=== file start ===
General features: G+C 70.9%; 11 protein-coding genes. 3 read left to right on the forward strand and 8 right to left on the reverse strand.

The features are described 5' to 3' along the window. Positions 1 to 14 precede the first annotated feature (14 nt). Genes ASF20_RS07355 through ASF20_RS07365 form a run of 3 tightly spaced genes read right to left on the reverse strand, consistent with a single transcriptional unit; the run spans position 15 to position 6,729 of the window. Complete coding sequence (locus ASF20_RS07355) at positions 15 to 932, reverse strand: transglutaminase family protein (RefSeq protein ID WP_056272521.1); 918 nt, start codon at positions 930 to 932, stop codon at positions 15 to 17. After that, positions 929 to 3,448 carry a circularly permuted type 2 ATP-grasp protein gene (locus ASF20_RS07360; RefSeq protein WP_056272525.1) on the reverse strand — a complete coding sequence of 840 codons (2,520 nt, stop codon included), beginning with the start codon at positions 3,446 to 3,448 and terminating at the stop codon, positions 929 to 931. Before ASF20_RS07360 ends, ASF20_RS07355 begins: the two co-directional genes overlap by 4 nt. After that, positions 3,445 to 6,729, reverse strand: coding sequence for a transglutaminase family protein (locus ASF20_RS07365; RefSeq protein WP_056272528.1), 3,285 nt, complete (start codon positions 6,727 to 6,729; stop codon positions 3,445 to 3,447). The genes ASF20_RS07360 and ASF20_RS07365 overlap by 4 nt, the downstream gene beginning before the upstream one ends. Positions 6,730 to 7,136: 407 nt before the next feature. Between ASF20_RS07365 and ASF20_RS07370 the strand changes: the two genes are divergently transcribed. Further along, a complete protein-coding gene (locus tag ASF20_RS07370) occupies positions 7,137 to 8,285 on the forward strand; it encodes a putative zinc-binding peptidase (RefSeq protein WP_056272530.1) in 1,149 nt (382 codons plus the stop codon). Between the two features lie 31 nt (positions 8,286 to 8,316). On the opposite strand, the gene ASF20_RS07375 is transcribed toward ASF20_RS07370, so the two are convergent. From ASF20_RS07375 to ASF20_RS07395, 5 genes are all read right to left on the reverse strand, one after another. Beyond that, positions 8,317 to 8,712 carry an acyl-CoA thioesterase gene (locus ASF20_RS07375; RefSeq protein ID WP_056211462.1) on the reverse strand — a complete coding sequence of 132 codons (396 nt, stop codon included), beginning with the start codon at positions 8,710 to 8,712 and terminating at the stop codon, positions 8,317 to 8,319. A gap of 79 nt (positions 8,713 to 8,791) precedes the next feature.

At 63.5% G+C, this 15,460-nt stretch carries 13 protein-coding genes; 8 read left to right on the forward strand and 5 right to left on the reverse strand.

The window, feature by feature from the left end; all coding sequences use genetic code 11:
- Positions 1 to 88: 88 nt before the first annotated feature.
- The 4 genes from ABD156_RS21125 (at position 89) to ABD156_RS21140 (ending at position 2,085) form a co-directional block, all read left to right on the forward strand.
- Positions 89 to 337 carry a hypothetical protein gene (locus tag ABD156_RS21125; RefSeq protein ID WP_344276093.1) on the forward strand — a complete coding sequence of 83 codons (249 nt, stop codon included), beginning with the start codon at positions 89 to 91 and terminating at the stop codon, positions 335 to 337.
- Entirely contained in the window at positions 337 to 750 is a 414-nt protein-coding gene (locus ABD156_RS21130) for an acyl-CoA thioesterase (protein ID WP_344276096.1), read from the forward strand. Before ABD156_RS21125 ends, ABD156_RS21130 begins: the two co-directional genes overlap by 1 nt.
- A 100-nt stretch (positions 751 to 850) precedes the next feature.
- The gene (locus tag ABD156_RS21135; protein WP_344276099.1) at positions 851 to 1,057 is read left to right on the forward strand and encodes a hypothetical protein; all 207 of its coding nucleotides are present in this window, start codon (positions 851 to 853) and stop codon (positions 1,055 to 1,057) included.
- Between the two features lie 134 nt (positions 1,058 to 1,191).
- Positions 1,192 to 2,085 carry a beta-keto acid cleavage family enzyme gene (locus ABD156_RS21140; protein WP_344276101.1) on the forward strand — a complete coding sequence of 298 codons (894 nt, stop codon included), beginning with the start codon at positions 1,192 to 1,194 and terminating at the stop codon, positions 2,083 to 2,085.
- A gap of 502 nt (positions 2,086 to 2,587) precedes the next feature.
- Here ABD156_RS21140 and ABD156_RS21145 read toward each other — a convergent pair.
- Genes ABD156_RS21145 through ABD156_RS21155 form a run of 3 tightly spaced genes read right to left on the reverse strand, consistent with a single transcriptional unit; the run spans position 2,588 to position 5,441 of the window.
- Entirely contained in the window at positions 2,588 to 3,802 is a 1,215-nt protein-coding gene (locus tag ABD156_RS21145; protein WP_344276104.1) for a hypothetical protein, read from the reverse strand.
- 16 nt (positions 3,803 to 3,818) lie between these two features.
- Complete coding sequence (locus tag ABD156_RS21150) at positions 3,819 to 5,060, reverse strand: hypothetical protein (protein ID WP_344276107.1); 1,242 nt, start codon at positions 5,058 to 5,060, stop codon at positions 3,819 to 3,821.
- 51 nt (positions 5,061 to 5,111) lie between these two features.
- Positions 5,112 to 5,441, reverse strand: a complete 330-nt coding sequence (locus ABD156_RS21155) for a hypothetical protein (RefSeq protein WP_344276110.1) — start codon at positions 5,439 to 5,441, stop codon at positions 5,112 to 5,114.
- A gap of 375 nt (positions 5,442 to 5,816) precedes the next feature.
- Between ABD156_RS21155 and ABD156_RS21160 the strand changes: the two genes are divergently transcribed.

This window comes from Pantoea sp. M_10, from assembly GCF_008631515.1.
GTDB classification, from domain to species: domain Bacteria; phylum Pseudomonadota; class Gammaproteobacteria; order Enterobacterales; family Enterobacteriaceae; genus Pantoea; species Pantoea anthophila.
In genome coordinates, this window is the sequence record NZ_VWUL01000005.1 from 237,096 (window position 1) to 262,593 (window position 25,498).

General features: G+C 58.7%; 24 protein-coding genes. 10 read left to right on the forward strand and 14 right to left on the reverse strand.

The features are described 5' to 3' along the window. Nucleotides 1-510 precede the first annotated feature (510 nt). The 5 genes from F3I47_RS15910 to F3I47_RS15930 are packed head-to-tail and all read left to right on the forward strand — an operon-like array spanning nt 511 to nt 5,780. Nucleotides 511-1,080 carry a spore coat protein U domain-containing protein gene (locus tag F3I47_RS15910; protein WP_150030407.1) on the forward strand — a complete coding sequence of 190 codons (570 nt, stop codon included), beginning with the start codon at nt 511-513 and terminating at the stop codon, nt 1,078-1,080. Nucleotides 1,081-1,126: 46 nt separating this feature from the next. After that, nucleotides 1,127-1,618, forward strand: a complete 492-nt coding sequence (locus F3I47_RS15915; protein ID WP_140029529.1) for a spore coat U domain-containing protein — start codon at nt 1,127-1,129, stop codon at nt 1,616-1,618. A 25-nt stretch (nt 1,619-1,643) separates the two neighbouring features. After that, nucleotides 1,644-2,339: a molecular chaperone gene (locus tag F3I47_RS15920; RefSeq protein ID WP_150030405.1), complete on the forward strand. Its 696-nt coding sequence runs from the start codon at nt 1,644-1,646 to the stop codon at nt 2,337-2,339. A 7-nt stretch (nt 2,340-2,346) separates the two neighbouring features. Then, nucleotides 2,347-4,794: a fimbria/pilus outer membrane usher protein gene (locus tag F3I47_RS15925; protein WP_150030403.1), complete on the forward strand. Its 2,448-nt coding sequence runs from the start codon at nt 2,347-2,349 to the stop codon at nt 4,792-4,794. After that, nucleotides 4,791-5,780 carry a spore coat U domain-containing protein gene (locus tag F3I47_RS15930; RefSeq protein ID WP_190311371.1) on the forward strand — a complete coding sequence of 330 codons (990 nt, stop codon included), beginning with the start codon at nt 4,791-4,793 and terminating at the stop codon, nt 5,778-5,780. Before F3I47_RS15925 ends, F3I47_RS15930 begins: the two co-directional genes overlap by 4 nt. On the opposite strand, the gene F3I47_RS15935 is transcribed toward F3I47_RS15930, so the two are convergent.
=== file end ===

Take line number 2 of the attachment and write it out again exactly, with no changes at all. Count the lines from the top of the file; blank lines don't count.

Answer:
The features are described 5' to 3' along the window. Positions 1 to 14 precede the first annotated feature (14 nt). Genes ASF20_RS07355 through ASF20_RS07365 form a run of 3 tightly spaced genes read right to left on the reverse strand, consistent with a single transcriptional unit; the run spans position 15 to position 6,729 of the window. Complete coding sequence (locus ASF20_RS07355) at positions 15 to 932, reverse strand: transglutaminase family protein (RefSeq protein ID WP_056272521.1); 918 nt, start codon at positions 930 to 932, stop codon at positions 15 to 17. After that, positions 929 to 3,448 carry a circularly permuted type 2 ATP-grasp protein gene (locus ASF20_RS07360; RefSeq protein WP_056272525.1) on the reverse strand — a complete coding sequence of 840 codons (2,520 nt, stop codon included), beginning with the start codon at positions 3,446 to 3,448 and terminating at the stop codon, positions 929 to 931. Before ASF20_RS07360 ends, ASF20_RS07355 begins: the two co-directional genes overlap by 4 nt. After that, positions 3,445 to 6,729, reverse strand: coding sequence for a transglutaminase family protein (locus ASF20_RS07365; RefSeq protein WP_056272528.1), 3,285 nt, complete (start codon positions 6,727 to 6,729; stop codon positions 3,445 to 3,447). The genes ASF20_RS07360 and ASF20_RS07365 overlap by 4 nt, the downstream gene beginning before the upstream one ends. Positions 6,730 to 7,136: 407 nt before the next feature. Between ASF20_RS07365 and ASF20_RS07370 the strand changes: the two genes are divergently transcribed. Further along, a complete protein-coding gene (locus tag ASF20_RS07370) occupies positions 7,137 to 8,285 on the forward strand; it encodes a putative zinc-binding peptidase (RefSeq protein WP_056272530.1) in 1,149 nt (382 codons plus the stop codon). Between the two features lie 31 nt (positions 8,286 to 8,316). On the opposite strand, the gene ASF20_RS07375 is transcribed toward ASF20_RS07370, so the two are convergent. From ASF20_RS07375 to ASF20_RS07395, 5 genes are all read right to left on the reverse strand, one after another. Beyond that, positions 8,317 to 8,712 carry an acyl-CoA thioesterase gene (locus ASF20_RS07375; RefSeq protein ID WP_056211462.1) on the reverse strand — a complete coding sequence of 132 codons (396 nt, stop codon included), beginning with the start codon at positions 8,710 to 8,712 and terminating at the stop codon, positions 8,317 to 8,319. A gap of 79 nt (positions 8,713 to 8,791) precedes the next feature.